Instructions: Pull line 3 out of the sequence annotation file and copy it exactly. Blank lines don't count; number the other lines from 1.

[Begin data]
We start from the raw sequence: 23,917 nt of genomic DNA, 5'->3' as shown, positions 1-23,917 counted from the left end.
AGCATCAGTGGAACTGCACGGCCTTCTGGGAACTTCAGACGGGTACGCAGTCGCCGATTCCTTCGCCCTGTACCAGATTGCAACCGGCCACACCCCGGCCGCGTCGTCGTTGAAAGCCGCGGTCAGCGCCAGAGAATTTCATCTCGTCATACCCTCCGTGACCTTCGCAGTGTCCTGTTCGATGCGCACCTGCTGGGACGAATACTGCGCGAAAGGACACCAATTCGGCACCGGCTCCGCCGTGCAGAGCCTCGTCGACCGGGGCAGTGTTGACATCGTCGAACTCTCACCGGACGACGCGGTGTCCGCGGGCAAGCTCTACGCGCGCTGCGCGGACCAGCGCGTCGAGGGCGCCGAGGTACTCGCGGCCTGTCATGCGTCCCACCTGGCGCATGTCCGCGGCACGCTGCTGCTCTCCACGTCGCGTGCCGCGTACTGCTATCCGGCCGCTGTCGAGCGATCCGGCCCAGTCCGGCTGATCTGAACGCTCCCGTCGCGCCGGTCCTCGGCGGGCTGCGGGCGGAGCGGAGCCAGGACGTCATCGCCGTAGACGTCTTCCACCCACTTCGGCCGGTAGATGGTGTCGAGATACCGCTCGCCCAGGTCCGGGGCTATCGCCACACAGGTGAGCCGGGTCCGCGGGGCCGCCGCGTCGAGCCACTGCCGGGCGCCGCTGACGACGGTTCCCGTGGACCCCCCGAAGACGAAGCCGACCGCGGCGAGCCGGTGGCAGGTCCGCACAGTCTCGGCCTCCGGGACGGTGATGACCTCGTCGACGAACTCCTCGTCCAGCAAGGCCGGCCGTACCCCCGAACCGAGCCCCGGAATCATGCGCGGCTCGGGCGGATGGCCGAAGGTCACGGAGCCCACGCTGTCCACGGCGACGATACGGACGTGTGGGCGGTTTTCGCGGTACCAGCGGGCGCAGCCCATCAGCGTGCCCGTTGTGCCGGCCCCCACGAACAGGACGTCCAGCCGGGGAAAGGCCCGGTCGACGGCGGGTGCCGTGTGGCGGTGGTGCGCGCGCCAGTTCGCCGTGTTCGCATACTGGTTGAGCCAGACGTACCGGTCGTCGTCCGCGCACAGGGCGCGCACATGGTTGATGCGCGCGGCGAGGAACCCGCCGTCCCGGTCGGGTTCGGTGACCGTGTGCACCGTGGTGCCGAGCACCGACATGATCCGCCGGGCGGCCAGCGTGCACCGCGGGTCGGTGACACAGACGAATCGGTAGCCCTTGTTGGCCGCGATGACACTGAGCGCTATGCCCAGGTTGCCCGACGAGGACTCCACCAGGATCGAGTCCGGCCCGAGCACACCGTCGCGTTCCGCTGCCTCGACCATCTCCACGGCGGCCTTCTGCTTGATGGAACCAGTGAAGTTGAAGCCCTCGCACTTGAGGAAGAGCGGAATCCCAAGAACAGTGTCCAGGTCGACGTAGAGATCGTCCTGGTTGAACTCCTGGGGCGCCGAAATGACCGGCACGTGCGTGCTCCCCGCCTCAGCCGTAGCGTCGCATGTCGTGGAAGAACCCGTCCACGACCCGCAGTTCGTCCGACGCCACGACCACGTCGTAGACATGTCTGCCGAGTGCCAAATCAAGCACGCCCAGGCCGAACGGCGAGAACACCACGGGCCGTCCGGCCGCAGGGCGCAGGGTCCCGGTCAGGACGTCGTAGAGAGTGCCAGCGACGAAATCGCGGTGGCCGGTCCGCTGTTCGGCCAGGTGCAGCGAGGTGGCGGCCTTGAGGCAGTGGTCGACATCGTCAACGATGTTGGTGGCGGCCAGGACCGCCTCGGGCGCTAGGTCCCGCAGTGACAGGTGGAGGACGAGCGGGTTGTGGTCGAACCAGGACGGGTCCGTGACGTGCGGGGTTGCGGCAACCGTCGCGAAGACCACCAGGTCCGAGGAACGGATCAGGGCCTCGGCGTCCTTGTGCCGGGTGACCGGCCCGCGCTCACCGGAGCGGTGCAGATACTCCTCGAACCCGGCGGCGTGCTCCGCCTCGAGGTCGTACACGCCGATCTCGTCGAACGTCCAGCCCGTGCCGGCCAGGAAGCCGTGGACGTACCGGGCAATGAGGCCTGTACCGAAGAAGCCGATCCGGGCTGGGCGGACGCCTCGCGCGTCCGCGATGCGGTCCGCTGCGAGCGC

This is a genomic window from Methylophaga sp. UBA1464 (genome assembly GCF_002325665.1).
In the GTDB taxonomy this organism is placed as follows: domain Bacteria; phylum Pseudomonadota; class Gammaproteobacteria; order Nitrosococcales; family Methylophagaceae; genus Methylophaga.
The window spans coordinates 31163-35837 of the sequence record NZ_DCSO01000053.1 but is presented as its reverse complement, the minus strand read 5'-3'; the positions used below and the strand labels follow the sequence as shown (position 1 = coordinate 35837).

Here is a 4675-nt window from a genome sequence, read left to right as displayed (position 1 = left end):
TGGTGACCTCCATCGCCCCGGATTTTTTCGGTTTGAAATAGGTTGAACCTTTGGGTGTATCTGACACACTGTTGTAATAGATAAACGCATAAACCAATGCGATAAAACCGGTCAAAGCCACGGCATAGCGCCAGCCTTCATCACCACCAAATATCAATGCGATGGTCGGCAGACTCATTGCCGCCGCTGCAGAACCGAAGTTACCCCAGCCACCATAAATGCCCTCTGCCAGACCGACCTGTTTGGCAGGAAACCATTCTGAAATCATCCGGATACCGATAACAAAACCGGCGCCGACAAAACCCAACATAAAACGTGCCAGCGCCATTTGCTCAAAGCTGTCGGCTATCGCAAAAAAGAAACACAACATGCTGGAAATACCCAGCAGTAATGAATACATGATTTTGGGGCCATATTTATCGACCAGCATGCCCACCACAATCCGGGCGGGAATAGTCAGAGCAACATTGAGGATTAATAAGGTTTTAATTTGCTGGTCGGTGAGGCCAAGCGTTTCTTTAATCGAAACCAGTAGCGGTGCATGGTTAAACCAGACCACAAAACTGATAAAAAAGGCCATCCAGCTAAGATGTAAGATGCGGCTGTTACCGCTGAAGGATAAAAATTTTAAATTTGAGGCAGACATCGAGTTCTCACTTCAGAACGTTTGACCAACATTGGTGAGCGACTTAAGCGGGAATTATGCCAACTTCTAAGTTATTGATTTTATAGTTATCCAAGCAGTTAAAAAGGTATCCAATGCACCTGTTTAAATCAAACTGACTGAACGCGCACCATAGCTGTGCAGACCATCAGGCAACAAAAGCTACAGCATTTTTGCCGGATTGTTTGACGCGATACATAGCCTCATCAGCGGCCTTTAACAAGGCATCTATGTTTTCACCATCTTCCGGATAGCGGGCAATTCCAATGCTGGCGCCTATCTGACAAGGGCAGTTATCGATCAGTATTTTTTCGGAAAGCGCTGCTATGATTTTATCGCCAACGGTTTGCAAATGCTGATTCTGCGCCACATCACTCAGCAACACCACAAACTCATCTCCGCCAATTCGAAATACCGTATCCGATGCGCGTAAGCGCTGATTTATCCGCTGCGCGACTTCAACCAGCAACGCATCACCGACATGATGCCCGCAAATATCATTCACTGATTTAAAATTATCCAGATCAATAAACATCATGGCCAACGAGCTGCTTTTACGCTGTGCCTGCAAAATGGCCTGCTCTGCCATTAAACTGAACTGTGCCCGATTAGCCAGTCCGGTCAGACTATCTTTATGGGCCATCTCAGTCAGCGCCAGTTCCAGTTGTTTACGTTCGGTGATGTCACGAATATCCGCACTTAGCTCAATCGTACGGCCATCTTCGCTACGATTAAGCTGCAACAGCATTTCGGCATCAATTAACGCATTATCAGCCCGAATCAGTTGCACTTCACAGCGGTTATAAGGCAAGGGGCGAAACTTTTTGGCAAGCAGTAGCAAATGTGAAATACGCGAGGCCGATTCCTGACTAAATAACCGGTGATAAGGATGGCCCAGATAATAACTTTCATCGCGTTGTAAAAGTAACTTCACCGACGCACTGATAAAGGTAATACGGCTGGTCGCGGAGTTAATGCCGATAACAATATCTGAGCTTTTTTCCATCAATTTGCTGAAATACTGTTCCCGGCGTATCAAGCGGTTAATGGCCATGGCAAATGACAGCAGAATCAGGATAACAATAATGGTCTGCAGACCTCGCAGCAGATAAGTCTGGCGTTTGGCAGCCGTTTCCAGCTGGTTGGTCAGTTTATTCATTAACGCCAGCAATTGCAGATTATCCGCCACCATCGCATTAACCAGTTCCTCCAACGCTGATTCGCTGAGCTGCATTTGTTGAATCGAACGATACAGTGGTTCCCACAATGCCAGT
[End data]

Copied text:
This is a genomic window from Methylophaga sp. UBA1464 (genome assembly GCF_002325665.1).